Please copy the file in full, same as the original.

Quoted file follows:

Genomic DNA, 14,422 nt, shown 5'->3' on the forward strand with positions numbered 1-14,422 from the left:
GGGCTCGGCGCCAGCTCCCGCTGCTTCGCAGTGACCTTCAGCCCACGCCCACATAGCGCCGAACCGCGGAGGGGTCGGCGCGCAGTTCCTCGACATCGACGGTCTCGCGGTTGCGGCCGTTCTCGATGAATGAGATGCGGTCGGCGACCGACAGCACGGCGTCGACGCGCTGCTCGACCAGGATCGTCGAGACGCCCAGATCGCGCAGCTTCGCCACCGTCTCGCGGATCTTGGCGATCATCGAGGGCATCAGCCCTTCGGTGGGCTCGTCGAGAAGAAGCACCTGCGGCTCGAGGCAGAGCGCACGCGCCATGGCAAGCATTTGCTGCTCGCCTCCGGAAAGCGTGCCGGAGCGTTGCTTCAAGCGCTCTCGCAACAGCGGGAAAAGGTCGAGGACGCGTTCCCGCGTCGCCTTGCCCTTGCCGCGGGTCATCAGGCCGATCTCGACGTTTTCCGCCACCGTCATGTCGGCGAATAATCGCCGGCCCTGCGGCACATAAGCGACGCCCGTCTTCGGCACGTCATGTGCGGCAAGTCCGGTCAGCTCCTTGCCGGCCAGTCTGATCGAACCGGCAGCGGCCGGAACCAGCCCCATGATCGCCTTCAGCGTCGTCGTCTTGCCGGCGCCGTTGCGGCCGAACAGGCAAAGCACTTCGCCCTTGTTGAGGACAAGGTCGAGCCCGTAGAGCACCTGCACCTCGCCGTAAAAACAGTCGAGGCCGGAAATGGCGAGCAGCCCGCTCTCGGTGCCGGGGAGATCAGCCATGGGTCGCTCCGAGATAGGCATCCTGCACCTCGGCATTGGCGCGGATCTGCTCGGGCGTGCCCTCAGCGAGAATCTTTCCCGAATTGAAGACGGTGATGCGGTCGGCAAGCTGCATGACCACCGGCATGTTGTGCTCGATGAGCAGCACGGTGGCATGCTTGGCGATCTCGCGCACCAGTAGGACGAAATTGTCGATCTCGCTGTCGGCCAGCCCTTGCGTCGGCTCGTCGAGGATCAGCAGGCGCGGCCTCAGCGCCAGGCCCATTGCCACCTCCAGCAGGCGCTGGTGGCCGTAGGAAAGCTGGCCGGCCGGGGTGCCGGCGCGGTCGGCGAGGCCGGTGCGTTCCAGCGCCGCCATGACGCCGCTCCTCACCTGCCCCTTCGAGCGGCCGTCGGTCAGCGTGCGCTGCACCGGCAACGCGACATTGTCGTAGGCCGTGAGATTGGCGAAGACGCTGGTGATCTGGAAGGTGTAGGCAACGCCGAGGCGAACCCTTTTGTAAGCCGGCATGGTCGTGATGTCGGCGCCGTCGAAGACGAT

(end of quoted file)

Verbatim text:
Genomic DNA, 14,422 nt, shown 5'->3' on the forward strand with positions numbered 1-14,422 from the left:
GGGCTCGGCGCCAGCTCCCGCTGCTTCGCAGTGACCTTCAGCCCACGCCCACATAGCGCCGAACCGCGGAGGGGTCGGCGCGCAGTTCCTCGACATCGACGGTCTCGCGGTTGCGGCCGTTCTCGATGAATGAGATGCGGTCGGCGACCGACAGCACGGCGTCGACGCGCTGCTCGACCAGGATCGTCGAGACGCCCAGATCGCGCAGCTTCGCCACCGTCTCGCGGATCTTGGCGATCATCGAGGGCATCAGCCCTTCGGTGGGCTCGTCGAGAAGAAGCACCTGCGGCTCGAGGCAGAGCGCACGCGCCATGGCAAGCATTTGCTGCTCGCCTCCGGAAAGCGTGCCGGAGCGTTGCTTCAAGCGCTCTCGCAACAGCGGGAAAAGGTCGAGGACGCGTTCCCGCGTCGCCTTGCCCTTGCCGCGGGTCATCAGGCCGATCTCGACGTTTTCCGCCACCGTCATGTCGGCGAATAATCGCCGGCCCTGCGGCACATAAGCGACGCCCGTCTTCGGCACGTCATGTGCGGCAAGTCCGGTCAGCTCCTTGCCGGCCAGTCTGATCGAACCGGCAGCGGCCGGAACCAGCCCCATGATCGCCTTCAGCGTCGTCGTCTTGCCGGCGCCGTTGCGGCCGAACAGGCAAAGCACTTCGCCCTTGTTGAGGACAAGGTCGAGCCCGTAGAGCACCTGCACCTCGCCGTAAAAACAGTCGAGGCCGGAAATGGCGAGCAGCCCGCTCTCGGTGCCGGGGAGATCAGCCATGGGTCGCTCCGAGATAGGCATCCTGCACCTCGGCATTGGCGCGGATCTGCTCGGGCGTGCCCTCAGCGAGAATCTTTCCCGAATTGAAGACGGTGATGCGGTCGGCAAGCTGCATGACCACCGGCATGTTGTGCTCGATGAGCAGCACGGTGGCATGCTTGGCGATCTCGCGCACCAGTAGGACGAAATTGTCGATCTCGCTGTCGGCCAGCCCTTGCGTCGGCTCGTCGAGGATCAGCAGGCGCGGCCTCAGCGCCAGGCCCATTGCCACCTCCAGCAGGCGCTGGTGGCCGTAGGAAAGCTGGCCGGCCGGGGTGCCGGCGCGGTCGGCGAGGCCGGTGCGTTCCAGCGCCGCCATGACGCCGCTCCTCACCTGCCCCTTCGAGCGGCCGTCGGTCAGCGTGCGCTGCACCGGCAACGCGACATTGTCGTAGGCCGTGAGATTGGCGAAGACGCTGGTGATCTGGAAGGTGTAGGCAACGCCGAGGCGAACCCTTTTGTAAGCCGGCATGGTCGTGATGTCGGCGCCGTCGAAGACGAT